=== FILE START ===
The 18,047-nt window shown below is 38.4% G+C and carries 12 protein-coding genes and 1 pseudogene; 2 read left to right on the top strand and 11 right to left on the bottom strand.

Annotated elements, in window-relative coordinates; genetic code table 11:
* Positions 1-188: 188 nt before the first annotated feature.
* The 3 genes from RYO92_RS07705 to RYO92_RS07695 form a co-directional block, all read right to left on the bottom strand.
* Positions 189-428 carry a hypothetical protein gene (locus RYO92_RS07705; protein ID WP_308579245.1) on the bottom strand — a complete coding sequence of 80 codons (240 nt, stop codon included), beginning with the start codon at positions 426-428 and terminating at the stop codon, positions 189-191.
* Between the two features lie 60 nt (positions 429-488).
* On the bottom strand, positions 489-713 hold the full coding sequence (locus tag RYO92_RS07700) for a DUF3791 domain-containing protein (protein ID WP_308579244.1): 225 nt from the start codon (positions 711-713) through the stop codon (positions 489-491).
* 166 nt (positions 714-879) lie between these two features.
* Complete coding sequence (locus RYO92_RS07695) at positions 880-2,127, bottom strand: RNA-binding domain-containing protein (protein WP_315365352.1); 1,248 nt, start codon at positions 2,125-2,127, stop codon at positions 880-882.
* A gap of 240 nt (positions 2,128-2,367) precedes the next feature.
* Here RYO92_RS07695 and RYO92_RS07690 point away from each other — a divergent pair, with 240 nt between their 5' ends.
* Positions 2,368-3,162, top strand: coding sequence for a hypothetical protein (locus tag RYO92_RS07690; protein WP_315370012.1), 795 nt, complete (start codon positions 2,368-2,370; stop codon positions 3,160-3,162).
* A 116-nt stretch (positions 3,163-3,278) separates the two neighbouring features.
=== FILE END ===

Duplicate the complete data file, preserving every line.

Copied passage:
The 18,047-nt window shown below is 38.4% G+C and carries 12 protein-coding genes and 1 pseudogene; 2 read left to right on the top strand and 11 right to left on the bottom strand.

Annotated elements, in window-relative coordinates; genetic code table 11:
* Positions 1-188: 188 nt before the first annotated feature.
* The 3 genes from RYO92_RS07705 to RYO92_RS07695 form a co-directional block, all read right to left on the bottom strand.
* Positions 189-428 carry a hypothetical protein gene (locus RYO92_RS07705; protein ID WP_308579245.1) on the bottom strand — a complete coding sequence of 80 codons (240 nt, stop codon included), beginning with the start codon at positions 426-428 and terminating at the stop codon, positions 189-191.
* Between the two features lie 60 nt (positions 429-488).
* On the bottom strand, positions 489-713 hold the full coding sequence (locus tag RYO92_RS07700) for a DUF3791 domain-containing protein (protein ID WP_308579244.1): 225 nt from the start codon (positions 711-713) through the stop codon (positions 489-491).
* 166 nt (positions 714-879) lie between these two features.
* Complete coding sequence (locus RYO92_RS07695) at positions 880-2,127, bottom strand: RNA-binding domain-containing protein (protein WP_315365352.1); 1,248 nt, start codon at positions 2,125-2,127, stop codon at positions 880-882.
* A gap of 240 nt (positions 2,128-2,367) precedes the next feature.
* Here RYO92_RS07695 and RYO92_RS07690 point away from each other — a divergent pair, with 240 nt between their 5' ends.
* Positions 2,368-3,162, top strand: coding sequence for a hypothetical protein (locus tag RYO92_RS07690; protein WP_315370012.1), 795 nt, complete (start codon positions 2,368-2,370; stop codon positions 3,160-3,162).
* A 116-nt stretch (positions 3,163-3,278) separates the two neighbouring features.